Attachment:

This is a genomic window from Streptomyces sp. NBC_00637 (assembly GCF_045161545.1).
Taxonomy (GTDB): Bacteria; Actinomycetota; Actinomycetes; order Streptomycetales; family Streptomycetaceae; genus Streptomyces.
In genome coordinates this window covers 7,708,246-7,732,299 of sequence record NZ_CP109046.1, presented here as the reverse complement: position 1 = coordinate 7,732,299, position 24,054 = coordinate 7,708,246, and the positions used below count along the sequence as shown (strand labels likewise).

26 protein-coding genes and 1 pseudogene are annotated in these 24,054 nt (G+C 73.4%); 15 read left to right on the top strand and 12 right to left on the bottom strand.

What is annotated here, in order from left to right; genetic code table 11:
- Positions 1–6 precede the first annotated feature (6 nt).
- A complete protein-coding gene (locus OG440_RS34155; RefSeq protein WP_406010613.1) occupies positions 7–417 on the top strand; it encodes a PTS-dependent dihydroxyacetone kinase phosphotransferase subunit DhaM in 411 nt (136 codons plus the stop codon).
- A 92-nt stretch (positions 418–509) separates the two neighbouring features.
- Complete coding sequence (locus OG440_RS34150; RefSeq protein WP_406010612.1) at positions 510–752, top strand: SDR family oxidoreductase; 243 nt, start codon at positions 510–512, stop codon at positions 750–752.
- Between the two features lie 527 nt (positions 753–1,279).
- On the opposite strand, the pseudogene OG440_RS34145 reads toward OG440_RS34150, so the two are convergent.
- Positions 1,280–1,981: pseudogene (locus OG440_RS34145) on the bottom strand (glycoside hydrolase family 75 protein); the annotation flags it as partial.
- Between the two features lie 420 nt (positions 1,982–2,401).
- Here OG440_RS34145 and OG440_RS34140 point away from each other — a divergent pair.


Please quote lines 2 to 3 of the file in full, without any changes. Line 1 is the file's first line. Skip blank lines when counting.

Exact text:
Taxonomy (GTDB): Bacteria; Actinomycetota; Actinomycetes; order Streptomycetales; family Streptomycetaceae; genus Streptomyces.
In genome coordinates this window covers 7,708,246-7,732,299 of sequence record NZ_CP109046.1, presented here as the reverse complement: position 1 = coordinate 7,732,299, position 24,054 = coordinate 7,708,246, and the positions used below count along the sequence as shown (strand labels likewise).